How to put rent money in escrow

FOR RENTERS

January 16, 1994|By George B. Laurent

Poor maintenance is probably the major problem for tenants. Almost as bad is the way tenants are often treated when they complain about needed repairs -- with indifference approaching hostility.

Therefore, many tenants feel that they have the right to withhold rent -- to put it in escrow -- by keeping it or putting it in their own bank account until the repairs are made. That is not the legal way to establish rent escrow.

Rent escrow, a procedure established by a judge, involves paying rent to the court until repairs are made.

In Maryland, the rent escrow process was established in Baltimore City. Later, Baltimore County and the state passed similar laws.

Rent-escrow laws usually cover situations that could threaten the health and safety of tenants: defective heating equipment, bad plumbing, bad wiring, structural defects like a leaking roof or defective stairs. In multifamily dwellings, these could include lack of heat and hot water, rodents and bugs.

Such laws do not cover items like lack of fresh paint, worn wall-to-wall carpeting, small cracks in walls and ceilings.

To create a rent escrow, the tenant must inform the landlord of the needed repair by certified mail. (A written notice from a housing inspector is also sufficient.) The landlord must have a reasonable time to make the repair -- 30 days is normally considered reasonable.

If the landlord does not make the repairs, the tenant may file for an escrow hearing at a cost of $5 and must wait at least 10 days. But many tenants, after giving the landlord reasonable time, withhold rent right away and are taken to Rent Court by the landlord. At that point, the tenant may request escrow. Although this is normally faster, it is risky: If the judge does not grant it, the tenant may have to pay late charges and court costs.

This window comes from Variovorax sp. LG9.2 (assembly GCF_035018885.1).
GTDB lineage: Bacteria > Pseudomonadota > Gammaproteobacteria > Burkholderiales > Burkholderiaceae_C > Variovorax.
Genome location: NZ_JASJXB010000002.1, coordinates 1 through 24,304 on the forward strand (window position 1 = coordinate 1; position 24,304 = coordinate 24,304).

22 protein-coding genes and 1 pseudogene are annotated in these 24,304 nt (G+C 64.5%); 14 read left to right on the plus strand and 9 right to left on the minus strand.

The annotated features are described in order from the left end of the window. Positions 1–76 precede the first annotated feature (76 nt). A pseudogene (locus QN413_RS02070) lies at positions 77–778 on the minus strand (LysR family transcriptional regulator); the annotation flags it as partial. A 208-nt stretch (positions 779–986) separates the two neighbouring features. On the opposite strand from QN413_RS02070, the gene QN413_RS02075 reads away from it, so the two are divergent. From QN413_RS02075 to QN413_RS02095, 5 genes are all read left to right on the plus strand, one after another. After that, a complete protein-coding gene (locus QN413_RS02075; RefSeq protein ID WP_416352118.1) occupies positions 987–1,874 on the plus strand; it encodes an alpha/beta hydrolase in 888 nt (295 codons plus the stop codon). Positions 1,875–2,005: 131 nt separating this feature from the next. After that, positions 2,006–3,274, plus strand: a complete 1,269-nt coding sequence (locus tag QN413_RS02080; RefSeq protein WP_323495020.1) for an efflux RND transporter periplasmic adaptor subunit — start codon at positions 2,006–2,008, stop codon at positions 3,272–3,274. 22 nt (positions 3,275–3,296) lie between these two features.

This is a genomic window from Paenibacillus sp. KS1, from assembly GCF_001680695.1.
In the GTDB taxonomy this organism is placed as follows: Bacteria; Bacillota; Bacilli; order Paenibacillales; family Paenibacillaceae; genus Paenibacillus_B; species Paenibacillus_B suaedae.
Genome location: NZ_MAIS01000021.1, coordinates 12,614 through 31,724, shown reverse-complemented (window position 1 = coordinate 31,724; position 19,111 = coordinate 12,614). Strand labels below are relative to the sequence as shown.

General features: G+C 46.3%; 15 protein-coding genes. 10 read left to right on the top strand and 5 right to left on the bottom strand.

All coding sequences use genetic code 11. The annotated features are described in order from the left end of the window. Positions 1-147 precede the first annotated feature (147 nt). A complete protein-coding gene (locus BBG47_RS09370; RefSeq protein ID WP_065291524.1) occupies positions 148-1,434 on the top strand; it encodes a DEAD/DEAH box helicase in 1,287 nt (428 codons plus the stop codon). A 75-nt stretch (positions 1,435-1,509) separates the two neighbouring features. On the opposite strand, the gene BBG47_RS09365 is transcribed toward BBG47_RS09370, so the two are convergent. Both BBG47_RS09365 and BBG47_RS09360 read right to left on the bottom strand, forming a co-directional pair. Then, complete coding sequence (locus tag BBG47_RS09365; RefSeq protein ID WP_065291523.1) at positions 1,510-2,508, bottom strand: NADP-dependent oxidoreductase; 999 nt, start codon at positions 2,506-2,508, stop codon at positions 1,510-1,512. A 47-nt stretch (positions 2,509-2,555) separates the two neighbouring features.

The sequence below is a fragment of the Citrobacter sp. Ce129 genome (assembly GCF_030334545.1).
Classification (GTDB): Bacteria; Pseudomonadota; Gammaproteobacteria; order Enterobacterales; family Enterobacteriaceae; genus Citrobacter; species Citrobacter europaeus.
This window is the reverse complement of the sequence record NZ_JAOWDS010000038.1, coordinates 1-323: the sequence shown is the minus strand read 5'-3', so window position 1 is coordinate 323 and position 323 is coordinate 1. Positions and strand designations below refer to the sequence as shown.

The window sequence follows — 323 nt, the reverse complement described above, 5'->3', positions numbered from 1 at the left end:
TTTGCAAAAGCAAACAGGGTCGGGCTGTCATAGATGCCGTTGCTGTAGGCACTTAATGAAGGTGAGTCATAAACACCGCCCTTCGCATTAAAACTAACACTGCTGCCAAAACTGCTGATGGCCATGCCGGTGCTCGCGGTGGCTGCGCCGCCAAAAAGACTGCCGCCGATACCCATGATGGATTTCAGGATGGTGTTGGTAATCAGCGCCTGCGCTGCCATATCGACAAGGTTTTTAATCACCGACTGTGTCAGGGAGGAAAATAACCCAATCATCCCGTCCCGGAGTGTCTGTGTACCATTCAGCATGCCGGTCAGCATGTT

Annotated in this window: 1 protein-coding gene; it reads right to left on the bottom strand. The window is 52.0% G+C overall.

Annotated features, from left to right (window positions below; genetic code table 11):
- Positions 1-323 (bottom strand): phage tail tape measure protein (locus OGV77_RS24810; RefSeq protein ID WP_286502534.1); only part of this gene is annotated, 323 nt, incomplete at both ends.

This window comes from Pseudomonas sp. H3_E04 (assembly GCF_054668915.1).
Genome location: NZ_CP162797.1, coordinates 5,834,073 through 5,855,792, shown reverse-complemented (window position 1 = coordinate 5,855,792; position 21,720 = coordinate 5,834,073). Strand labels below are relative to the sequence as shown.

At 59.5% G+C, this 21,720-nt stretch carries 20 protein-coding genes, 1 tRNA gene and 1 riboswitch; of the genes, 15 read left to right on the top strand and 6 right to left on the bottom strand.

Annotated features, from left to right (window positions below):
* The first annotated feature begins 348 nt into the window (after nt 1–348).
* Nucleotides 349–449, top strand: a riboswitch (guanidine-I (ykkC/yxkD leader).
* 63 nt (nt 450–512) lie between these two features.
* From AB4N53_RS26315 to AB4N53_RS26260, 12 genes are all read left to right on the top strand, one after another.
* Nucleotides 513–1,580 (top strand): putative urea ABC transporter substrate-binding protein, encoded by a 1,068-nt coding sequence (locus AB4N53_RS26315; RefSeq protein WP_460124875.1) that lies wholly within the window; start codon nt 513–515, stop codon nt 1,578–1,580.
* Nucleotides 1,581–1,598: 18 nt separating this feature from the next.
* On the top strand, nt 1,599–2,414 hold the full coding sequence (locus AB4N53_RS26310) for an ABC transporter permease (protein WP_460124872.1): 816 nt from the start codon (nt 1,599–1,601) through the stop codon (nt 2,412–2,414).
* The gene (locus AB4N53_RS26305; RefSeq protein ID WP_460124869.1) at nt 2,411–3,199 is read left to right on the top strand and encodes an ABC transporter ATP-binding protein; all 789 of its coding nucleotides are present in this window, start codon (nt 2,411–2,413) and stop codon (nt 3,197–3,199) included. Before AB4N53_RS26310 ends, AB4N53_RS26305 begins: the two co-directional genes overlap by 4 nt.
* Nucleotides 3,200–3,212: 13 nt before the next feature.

To establish rent escrow, the tenant must have a reasonable case: proper notice was given; the needed repair could affect health and safety; the damages were not caused by the tenant; the condition has not been remedied; the tenant has not refused reasonable entry to make repairs; the tenant has a good rent record. The tenant must also have the full rent to pay to the court.

If the tenant wins the case, the judge may order the landlord to: make the needed repairs; reduce the rent to an amount that fairly represents the condition of the premises; or order the rent to be paid to the court with a refund of part of the rent to be given to the tenant when the repairs are made. The judge may also end the tenancy -- if the tenant wants.

The hope in a rent escrow case is that the landlord will make the needed repairs after receiving the tenant's certified letter and that the tenant will not have to go to court. This is more likely if the tenant also files a complaint with a local housing inspector.

Baltimore City law now allows rent escrow to be used to cover items not essential to health and safety, if such were promised in the written lease or in a written inducement to rent. For example, failure to repair a dishwasher or failure to provide promised free parking.

If you send a self-addressed stamped envelope to BNI, naming your county, we will send a copy of the appropriate rent escrow law for your review.

George B. Laurent is executive director of BNI, or Baltimore Neighborhoods Inc., a private nonprofit group that works to resolve tenant-landlord problems and to eliminate housing discrimination.

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